Thanksgiving has come and gone but the pie I ate
during the month of November that day is still being digested by my body. Oh well.
(Side note: this post has been saved in my “drafts” since the Saturday after Thanksgiving. In that time I’ve started a new job in Manhattan, lost five pounds (what?!), and went from never running more than a mile in my life to running three miles this past Friday. I’m running a 5K in February.)
Last year my family came together in Maine, this year it was Connecticut. Wherever we are, though, they know that I like to sleep. The night before the Big Day I asked my Aunt Cathy to wake me up in order to take a picture of the turkey, which was being brined in a lobster pot (you read correctly) outside. She tied it down to the BBQ because it was freezing and she was out of room in the fridge. The fridge was filled with cheese. And beer.
Anyway, my Uncle Mike took this picture for me and I got to sleep until 11a.m. I woke up just in time to see Johnny Weir as the snow princess of the Thanksgiving Day Parade. It was glorious.
A few hours later it was time to feast. My Aunt Cathy made this Butternut Squash Soup with Sage (minus the parmesan croutons) to start and it was fabulous. If you’ve never made butternut squash soup before, try this recipe. The sage makes it just “fancy” enough for entertaining purposes, but it’s easy enough to prepare that you can make it in batches in an old blender becaues you forgot your immersion blender in Brooklyn, for example.
Creamy soup + Harpoon Grateful Harvest (brewed with cranberries!)
Dinner was a palate of buttery, salty and sweet things, mostly sourced from Whole Foods Market (in my opinion, the Cornbread Stuffing with Country Sausage and Spinach is one of the best items on the holiday menu). My favorite part is always the vegetables baked along with the turkey. The most flavorful carrots and celery, yum!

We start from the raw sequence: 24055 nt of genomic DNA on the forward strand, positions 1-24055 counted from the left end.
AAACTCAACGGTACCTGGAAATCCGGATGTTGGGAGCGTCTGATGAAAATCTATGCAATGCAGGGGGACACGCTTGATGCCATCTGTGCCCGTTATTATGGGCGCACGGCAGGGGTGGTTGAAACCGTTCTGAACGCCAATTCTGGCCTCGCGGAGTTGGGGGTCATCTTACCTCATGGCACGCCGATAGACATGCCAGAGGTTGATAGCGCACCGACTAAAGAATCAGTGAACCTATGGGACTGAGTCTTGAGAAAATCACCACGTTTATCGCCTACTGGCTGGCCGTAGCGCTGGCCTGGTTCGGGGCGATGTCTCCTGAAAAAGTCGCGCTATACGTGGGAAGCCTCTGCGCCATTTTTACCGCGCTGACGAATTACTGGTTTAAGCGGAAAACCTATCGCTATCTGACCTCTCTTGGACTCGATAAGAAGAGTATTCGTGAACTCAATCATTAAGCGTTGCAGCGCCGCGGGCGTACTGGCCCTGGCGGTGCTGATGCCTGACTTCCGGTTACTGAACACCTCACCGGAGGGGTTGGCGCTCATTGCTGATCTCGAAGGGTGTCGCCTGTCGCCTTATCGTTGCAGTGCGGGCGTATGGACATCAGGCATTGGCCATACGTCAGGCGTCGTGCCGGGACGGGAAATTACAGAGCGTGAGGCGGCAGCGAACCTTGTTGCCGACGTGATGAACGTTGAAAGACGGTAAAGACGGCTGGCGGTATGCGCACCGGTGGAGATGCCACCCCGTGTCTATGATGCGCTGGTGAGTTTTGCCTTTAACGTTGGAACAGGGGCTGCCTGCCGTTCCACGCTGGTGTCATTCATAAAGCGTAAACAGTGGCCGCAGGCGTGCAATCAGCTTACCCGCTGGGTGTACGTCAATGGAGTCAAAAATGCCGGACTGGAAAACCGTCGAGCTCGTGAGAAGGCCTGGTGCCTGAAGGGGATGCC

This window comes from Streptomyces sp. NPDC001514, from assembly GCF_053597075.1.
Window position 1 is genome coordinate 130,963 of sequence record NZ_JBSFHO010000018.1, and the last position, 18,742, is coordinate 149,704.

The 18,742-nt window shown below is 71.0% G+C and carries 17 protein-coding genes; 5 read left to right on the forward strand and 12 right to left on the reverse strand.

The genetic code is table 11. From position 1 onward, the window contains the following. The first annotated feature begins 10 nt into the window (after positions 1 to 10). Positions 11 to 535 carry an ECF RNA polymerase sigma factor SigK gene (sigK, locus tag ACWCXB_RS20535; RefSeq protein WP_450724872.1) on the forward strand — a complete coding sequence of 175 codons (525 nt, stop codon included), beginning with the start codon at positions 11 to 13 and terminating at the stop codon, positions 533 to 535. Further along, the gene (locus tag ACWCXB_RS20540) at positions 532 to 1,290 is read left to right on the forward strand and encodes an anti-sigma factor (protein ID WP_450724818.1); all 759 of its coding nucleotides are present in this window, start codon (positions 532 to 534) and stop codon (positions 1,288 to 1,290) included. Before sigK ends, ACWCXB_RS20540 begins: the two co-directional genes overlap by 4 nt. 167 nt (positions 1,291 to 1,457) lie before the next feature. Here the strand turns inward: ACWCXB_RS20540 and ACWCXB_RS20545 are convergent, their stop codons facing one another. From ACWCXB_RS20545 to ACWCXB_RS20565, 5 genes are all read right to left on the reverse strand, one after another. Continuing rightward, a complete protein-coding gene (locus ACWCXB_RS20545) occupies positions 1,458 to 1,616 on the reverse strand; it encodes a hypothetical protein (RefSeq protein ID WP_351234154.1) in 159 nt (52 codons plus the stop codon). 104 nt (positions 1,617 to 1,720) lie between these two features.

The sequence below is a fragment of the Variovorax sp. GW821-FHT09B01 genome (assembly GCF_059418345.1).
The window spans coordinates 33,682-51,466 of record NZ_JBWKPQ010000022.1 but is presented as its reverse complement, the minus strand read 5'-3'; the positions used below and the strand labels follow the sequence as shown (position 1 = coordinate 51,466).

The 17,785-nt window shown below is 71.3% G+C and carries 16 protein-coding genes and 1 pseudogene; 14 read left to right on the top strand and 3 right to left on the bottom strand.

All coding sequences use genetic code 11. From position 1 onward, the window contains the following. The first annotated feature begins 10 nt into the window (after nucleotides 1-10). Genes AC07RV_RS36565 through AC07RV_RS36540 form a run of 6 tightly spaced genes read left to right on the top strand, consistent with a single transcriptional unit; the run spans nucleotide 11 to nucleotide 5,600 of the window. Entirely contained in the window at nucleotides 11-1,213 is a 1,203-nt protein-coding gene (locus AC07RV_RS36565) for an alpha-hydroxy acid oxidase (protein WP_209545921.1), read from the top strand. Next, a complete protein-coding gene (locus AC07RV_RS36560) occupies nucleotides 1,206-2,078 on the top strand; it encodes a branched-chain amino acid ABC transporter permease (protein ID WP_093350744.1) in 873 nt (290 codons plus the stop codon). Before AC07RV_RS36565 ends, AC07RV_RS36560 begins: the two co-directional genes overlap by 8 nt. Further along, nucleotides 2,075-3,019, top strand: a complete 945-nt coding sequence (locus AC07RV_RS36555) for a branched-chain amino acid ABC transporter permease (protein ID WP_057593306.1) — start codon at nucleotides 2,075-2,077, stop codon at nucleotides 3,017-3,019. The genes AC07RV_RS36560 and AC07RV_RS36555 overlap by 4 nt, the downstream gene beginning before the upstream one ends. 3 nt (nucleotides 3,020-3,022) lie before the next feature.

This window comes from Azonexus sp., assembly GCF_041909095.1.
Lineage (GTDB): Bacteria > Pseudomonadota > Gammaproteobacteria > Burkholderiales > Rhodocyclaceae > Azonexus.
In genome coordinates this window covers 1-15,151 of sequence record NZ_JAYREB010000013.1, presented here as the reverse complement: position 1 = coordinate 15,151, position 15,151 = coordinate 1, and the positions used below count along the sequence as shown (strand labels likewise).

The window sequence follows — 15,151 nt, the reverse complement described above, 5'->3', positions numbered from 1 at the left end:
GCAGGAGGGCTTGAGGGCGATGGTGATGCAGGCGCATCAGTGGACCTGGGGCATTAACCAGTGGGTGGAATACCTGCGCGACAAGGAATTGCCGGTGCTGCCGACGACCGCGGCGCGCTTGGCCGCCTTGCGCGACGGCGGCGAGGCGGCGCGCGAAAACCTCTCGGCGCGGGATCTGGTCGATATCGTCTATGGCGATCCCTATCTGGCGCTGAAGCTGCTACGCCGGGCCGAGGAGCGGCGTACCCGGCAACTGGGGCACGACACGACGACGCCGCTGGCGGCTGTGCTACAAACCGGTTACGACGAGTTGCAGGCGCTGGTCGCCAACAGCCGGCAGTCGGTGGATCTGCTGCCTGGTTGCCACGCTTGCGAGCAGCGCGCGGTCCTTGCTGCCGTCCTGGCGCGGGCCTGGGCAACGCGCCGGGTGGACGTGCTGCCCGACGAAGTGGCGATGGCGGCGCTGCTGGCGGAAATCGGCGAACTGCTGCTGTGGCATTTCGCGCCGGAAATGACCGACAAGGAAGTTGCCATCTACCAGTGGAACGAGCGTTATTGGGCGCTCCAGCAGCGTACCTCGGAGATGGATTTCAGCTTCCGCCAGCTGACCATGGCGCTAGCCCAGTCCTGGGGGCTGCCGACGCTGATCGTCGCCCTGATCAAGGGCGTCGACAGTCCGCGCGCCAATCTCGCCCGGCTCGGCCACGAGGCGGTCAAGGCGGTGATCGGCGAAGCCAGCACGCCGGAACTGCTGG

The next day I went to work and returned to my aunt’s house to find a plethora of food being escorted out of the kitchen. The definition of perfect timing.
My Aunt Barbara was in charge of bringing what my family calls Snickety Snacks (a.k.a snacks) and she always does a stellar job. Capers, eggplant dip, feta dip, roasted red pepper dip. Nuts. Caramel. We don’t mess around.
Olives and crackers for dipping into the dips.
The icing on the Snickety cake? A mountain of cheese glory inspired by something my Aunt B discovered at an unnamed grocery store (a.k.a not Whole Foods). If you want to eat something delicious, you’ll need:
A wheel of blue brie and mascarpone for the center. Cover the brie in mascarpone (yes, cover cheese with cheese. Totally genius).
Chopped dried apples and pecans, dried cranberries and caramel sauce. Smother the cheese in this sweet mixture.
Dig in. Take a nap. Watch “Elf.” Eat more pie.
This year I’m thankful for my always-supportive family, my boyfriend, my awesome job, my knees, coconut water and lululemon.